Since I will spend around 90% of my ~150 nights in a shelter of some kind it is important that it be well suited to my needs as any problems will soon become difficult to live with. I was looking for a shelter that weighed as much under a kilo (2.2 pounds) as possible and that meant a shelter supported by one’s trekking poles, a classic multi-use trick employed by long distance hikers to save overall system weight.
After much consideration I decided I preferred a traditional floored tent as opposed to a floorless tarp. The ability to completely close the fly down for privacy was also attractive over a tarp which would not be very private on what is sometimes a busy trail. The AT is also very wet, muddy and ticky-y and I just ended up leaning towards a tent. I was never near to considering a hammock in case anyone thinks of asking. I read a comment just this week by an AT thru-hiker from the class of 2013, Acorn, who swapped from a hammock to a tent part way through because it had started to feel like a coffin!
I decided early on that cuben fiber would likely be my fabric of choice since it offers the best strength and waterproofing rating for a given weight. It was first used on the sails of the winning vessel in the 1992 America’s Cup. Practically no mainstream manufacturer or retailer offer cuben shelters, and nobody in the UK does at all, so I turned to the wonderful specialist cottage companies that are abundant in the US, far more so than in the UK. I really did my research here and eventually found one tent that ticked all the boxes.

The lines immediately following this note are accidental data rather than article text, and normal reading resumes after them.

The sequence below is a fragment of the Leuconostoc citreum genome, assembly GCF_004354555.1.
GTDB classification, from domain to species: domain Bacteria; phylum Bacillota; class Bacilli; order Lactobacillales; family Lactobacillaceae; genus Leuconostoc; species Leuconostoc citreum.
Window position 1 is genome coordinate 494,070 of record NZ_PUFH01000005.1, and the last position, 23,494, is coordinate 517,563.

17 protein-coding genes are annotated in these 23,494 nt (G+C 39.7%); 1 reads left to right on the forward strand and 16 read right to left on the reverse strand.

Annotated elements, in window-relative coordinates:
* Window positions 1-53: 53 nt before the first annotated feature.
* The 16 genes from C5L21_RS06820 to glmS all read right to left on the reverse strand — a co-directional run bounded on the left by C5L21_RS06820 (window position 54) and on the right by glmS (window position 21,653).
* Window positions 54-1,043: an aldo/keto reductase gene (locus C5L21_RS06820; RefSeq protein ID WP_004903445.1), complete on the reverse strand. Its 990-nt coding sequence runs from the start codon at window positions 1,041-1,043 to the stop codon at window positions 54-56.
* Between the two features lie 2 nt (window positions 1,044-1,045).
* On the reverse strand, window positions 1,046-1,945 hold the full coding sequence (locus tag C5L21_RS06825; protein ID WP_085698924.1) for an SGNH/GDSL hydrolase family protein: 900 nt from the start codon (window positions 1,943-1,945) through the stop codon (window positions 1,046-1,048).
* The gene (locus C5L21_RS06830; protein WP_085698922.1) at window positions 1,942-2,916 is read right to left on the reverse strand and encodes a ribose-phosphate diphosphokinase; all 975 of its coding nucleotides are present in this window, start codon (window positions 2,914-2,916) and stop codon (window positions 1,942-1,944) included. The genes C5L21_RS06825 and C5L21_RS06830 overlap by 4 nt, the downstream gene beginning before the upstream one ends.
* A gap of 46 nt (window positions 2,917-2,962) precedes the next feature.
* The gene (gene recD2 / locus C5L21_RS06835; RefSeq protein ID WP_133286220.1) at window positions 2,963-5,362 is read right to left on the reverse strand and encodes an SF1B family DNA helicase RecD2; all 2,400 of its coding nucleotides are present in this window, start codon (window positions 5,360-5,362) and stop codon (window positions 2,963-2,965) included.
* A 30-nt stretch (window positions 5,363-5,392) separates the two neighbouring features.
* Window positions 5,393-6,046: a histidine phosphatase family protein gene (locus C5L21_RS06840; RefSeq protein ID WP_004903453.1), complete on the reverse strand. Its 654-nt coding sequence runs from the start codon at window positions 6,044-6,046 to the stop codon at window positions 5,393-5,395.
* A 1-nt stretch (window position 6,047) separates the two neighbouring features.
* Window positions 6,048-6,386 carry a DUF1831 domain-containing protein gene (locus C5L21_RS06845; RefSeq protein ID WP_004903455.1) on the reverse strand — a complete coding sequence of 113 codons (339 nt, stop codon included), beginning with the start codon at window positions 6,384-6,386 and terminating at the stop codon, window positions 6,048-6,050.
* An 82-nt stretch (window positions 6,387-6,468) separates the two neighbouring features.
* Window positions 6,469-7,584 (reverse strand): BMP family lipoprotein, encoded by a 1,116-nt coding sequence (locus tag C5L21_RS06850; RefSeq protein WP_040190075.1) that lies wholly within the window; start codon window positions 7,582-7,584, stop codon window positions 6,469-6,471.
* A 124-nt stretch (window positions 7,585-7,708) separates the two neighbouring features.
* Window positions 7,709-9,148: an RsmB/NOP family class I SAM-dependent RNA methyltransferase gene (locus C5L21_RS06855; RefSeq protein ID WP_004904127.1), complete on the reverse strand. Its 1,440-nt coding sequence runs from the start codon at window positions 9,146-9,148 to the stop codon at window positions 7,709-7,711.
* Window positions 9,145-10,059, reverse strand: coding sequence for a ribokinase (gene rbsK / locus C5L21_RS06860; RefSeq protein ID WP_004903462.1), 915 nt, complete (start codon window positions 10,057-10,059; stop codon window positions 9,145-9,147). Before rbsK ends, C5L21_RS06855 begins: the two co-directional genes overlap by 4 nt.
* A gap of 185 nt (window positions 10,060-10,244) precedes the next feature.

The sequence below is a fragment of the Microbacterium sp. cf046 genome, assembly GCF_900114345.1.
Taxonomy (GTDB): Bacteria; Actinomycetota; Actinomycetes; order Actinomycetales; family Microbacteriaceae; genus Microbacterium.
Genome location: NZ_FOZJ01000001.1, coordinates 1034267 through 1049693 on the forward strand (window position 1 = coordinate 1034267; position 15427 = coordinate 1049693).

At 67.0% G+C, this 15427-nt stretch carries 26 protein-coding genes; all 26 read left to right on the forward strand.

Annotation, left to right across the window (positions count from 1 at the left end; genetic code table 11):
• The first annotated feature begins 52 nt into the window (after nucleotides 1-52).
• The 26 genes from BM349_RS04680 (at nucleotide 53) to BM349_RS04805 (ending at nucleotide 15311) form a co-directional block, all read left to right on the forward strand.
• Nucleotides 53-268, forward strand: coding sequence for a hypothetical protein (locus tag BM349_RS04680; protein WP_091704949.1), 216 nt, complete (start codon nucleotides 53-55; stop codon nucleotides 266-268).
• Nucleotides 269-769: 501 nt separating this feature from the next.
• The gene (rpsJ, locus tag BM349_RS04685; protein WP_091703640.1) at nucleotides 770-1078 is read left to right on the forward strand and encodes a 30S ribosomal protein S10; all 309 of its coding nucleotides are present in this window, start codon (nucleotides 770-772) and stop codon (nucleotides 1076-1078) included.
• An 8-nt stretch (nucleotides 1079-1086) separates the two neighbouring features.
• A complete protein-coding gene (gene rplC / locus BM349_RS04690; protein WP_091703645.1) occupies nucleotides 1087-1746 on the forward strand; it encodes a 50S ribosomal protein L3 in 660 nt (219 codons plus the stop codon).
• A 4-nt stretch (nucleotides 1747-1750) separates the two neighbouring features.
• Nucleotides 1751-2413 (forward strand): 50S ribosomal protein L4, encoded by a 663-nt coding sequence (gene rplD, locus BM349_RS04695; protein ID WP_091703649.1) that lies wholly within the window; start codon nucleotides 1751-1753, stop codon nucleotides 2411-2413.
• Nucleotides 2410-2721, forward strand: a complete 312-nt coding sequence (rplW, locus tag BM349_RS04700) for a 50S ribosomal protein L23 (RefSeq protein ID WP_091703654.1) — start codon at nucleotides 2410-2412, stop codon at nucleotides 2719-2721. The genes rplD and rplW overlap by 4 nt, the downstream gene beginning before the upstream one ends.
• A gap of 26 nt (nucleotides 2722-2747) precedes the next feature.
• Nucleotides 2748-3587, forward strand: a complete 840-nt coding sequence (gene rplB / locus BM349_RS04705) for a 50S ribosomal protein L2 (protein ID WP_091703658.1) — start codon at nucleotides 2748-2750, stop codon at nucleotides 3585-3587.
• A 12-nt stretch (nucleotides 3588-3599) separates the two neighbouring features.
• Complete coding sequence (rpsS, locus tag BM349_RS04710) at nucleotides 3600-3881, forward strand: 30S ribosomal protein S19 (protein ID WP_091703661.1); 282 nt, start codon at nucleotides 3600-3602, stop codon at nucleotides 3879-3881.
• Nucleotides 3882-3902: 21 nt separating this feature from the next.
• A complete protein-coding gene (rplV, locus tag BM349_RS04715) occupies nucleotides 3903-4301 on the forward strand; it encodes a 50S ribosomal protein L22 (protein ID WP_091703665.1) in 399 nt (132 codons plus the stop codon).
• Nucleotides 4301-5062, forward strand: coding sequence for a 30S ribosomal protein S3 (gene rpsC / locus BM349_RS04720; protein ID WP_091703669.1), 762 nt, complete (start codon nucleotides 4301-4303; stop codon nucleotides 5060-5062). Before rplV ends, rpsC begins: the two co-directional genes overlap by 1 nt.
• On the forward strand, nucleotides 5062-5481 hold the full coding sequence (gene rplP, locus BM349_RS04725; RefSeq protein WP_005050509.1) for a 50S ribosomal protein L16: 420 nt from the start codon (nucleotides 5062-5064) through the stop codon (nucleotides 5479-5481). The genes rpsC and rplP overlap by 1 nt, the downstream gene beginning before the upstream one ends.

The final chosen tent, from yet another US cottage company, is a Lightheart Gear SoLong 6 in cuben fiber, 0.74oz canopy, 1.22oz floor plus two doors and no awnings. It has no poles of any kind, it is fully supported by just your trekking poles. I estimate it will weigh less than 600g.
I eventually decided against the awning option as I felt the benefit would be felt only occasionally on a backpack trip and it would more useful only camping trips so the extra material would be wasted weight. The exact options available for cuben weights vary from time on Lightheart Gear’s website, but mine are medium-towards-heavy. I actually sat down and calculated the weight differentials between difference fabric weights and decided on something towards the sturdier end of the spectrum, preferring more peace of mind regarding robustness over saving what was actually a small amount of weight.
I had considered the somewhat similar Six Moon Designs Skyscape X but decided it was too small for a long hike, though it would be perfect for a week or so. The SoLong has around 30sqft of floorspace and good head height too. No unusable low corners or apexes here. Without simply buying a 2 person tent and carrying that extra weight for 2200 mountainous miles this is about as spacious as it gets.
In my living room I set out various sheets and blankets and to represent the competing options on my shortlist and was therefore able to see 2 or even 3 at the same time. In the photo below I’ve just got the SoLong sketched out (it’s with the pale blanket plus small blue one at the head end, ignore the red rug!) with a sleeping bag liner for scale. So when I say, ‘spacious’ I don’t mean actually ‘spacious’!
The color options for the SoLong also vary but at the time I placed the order (late Sep 2013) there wasn’t much choice. I took spruce green for the canopy, all the better to stealth camp and generally not draw any unwanted attention, and black for the bathtub floor – that was a Henry Ford choice unfortunately as I would have preferred white (it makes it easier to find your gear in bad light).